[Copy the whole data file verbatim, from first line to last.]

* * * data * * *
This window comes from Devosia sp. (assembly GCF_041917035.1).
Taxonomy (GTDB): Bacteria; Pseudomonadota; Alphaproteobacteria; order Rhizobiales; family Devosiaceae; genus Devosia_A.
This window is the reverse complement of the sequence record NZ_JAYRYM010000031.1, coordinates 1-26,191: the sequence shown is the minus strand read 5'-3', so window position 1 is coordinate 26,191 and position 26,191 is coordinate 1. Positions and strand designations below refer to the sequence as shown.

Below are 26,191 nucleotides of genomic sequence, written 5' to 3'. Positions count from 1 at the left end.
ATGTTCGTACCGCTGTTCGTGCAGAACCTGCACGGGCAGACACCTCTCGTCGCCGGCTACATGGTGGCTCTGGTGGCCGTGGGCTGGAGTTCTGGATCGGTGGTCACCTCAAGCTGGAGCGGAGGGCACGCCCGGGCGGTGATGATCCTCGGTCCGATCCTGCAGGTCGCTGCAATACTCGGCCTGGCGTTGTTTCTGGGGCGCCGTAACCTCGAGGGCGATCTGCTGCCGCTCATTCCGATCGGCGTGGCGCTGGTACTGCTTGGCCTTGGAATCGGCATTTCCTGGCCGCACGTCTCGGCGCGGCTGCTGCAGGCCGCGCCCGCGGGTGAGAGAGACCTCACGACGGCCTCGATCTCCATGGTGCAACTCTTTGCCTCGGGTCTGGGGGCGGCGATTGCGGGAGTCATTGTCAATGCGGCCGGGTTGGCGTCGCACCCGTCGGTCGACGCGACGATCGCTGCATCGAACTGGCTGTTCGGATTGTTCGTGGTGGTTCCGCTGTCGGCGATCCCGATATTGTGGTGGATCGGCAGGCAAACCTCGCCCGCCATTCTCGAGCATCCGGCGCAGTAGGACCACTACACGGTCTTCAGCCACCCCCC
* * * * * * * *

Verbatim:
This window comes from Devosia sp. (assembly GCF_041917035.1).
Taxonomy (GTDB): Bacteria; Pseudomonadota; Alphaproteobacteria; order Rhizobiales; family Devosiaceae; genus Devosia_A.
This window is the reverse complement of the sequence record NZ_JAYRYM010000031.1, coordinates 1-26,191: the sequence shown is the minus strand read 5'-3', so window position 1 is coordinate 26,191 and position 26,191 is coordinate 1. Positions and strand designations below refer to the sequence as shown.

Below are 26,191 nucleotides of genomic sequence, written 5' to 3'. Positions count from 1 at the left end.
ATGTTCGTACCGCTGTTCGTGCAGAACCTGCACGGGCAGACACCTCTCGTCGCCGGCTACATGGTGGCTCTGGTGGCCGTGGGCTGGAGTTCTGGATCGGTGGTCACCTCAAGCTGGAGCGGAGGGCACGCCCGGGCGGTGATGATCCTCGGTCCGATCCTGCAGGTCGCTGCAATACTCGGCCTGGCGTTGTTTCTGGGGCGCCGTAACCTCGAGGGCGATCTGCTGCCGCTCATTCCGATCGGCGTGGCGCTGGTACTGCTTGGCCTTGGAATCGGCATTTCCTGGCCGCACGTCTCGGCGCGGCTGCTGCAGGCCGCGCCCGCGGGTGAGAGAGACCTCACGACGGCCTCGATCTCCATGGTGCAACTCTTTGCCTCGGGTCTGGGGGCGGCGATTGCGGGAGTCATTGTCAATGCGGCCGGGTTGGCGTCGCACCCGTCGGTCGACGCGACGATCGCTGCATCGAACTGGCTGTTCGGATTGTTCGTGGTGGTTCCGCTGTCGGCGATCCCGATATTGTGGTGGATCGGCAGGCAAACCTCGCCCGCCATTCTCGAGCATCCGGCGCAGTAGGACCACTACACGGTCTTCAGCCACCCCCC